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No. 108: Nov-Dec 1996

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More Evidence Of Precolumbian Contacts From Asia

The following news item appeared in the NEARA Transit:

"Dr. George Carter excitedly reported news of a possible breakthrough in Asian/pre-Columbian contact. Dr. H.M. Xu is a Chinese scholar teaching linguistics at the Central Oklahoma State University at Enid, OK. There is a small publication reporting Dr. Xu's ability to read some Chinese characters plainly visible on several ceremonial jade adzes from La Venta, Mexico. The dates would be about 1100 B.C., relating well to the beginning of the Olmecs."

(Anonymous; NEARA Transit, 8:7, no. 2, September 1996) NEARA = New England Antiquities Research Association.

Comment. This is a first-class anomaly because mainstream archeologists wince visibly at the mention of ancient Chinese visits to the New World. Hopefully, details will be forthcoming.

Reference. Our Handbook Ancient Man contains much more information on precolumbian contacts. To order this book, see here.

From Science Frontiers #108, NOV-DEC 1996. 1996-2000 William R. Corliss

Science Frontiers Sourcebook Project Reviewed in:


  • "A sourcebook of unexplained phenomena is therefore a valuable addition to a collection of scientific literature. William R. Corliss has provided this in the past with his source books of scientific anomalies in several subjects, and now he has provided it for astronomy. He has done an excellent job of collecting and editing a large amount of material, taken in part from scientific journals and in part from scientific reporting in the popular or semi-scientific press." -- "The Mysterious Universe: A Handbook of Astronomical Anomalies", reviwed by Thomas Gold, Cornell University, in Icarus, vol.41, 1980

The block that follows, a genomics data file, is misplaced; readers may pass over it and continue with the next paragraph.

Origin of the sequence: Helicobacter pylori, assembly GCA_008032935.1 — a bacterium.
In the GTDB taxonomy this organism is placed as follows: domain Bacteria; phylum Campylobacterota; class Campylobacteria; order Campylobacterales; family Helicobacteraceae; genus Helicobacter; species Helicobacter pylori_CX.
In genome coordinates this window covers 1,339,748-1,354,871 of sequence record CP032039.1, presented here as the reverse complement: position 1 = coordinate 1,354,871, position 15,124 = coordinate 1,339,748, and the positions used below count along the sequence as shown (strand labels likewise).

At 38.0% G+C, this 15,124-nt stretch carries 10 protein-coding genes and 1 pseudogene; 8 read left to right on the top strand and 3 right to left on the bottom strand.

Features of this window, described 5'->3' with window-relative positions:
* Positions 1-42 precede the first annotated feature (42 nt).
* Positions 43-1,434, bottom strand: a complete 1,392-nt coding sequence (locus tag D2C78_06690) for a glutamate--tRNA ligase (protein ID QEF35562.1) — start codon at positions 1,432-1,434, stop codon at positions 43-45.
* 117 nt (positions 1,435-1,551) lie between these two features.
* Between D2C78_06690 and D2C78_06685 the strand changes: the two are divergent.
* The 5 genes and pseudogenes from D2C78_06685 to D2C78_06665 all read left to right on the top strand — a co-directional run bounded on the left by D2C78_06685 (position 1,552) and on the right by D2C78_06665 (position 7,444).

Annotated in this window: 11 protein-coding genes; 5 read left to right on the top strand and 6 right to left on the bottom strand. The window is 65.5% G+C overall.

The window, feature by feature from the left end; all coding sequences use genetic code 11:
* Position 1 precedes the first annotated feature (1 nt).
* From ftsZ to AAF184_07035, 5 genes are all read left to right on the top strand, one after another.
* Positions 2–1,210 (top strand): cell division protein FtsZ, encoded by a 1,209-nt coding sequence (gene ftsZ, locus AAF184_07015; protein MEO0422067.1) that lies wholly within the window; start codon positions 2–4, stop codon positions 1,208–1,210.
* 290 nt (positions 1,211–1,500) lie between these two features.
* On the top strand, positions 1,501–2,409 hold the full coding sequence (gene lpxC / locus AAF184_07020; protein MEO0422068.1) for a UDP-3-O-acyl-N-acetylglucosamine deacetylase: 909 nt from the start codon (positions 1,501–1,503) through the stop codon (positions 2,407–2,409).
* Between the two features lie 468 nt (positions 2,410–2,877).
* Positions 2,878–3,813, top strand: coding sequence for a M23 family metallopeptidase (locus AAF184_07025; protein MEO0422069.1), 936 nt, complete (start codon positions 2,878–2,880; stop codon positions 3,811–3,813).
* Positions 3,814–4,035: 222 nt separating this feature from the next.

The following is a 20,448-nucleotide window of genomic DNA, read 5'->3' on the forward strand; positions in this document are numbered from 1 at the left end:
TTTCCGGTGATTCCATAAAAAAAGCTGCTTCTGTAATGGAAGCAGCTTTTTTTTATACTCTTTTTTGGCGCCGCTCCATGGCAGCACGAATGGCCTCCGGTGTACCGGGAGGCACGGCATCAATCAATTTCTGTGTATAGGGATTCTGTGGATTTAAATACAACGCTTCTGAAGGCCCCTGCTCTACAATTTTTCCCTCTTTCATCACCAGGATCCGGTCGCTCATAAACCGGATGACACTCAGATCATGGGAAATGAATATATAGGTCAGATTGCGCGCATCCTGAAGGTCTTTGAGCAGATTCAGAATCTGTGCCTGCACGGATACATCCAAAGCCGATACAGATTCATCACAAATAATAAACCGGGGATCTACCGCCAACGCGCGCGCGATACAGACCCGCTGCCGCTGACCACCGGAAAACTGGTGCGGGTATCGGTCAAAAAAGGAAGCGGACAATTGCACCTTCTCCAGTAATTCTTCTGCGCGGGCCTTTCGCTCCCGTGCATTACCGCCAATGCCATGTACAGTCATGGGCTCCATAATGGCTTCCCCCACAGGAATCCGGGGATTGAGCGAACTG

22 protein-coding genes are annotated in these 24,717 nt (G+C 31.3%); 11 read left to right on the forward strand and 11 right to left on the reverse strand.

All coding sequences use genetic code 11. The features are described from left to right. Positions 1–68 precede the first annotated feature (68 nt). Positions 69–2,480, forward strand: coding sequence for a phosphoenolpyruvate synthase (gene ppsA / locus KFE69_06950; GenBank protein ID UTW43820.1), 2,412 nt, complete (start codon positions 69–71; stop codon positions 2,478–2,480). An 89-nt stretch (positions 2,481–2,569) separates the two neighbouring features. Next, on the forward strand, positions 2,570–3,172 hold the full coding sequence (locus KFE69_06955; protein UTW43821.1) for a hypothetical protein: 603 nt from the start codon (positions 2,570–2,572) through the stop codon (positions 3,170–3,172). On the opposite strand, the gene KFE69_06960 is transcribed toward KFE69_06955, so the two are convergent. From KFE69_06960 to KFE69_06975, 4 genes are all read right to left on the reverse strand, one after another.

• "An interesting, systematic presentation of unusual weather [..] This book is recommended for a general audience" --"Corliss, William R., Tornados, Dark Days, Anomalous Precipitation, and Related Weather Phenomena, Sourcebook Project, 1983.", revieweed in Choice, September 1983
  • "..the science is necessarily somewhat speculative, but Corliss's symthesis is based on reputable sources." -- "Corliss, William R. (Compiler). Lightning, Auroras, Nocturnal Lights, and Related Luminous Phenomena" reviwed by Joseph M. Moran, Univ. of Wisconsin in Science Books and Films, Sep/Oct 1983

  • "Before opening the book, I set certain standards that a volume which treads into dangerous grounds grounds like this must meet. The author scrupulously met, or even exceeded those standards. Each phenomenon is exhaustively documented, with references to scientific journals [..] and extensive quotations" -- "Book Review: The moon and planets: a catalog of astronomical anomalies", The Sourcebook Project, 1985., Corliss, W. R., Journal of the Royal Astronomical Society of Canada, Vol. 81, no. 1 (1987), p. 24., 02/1987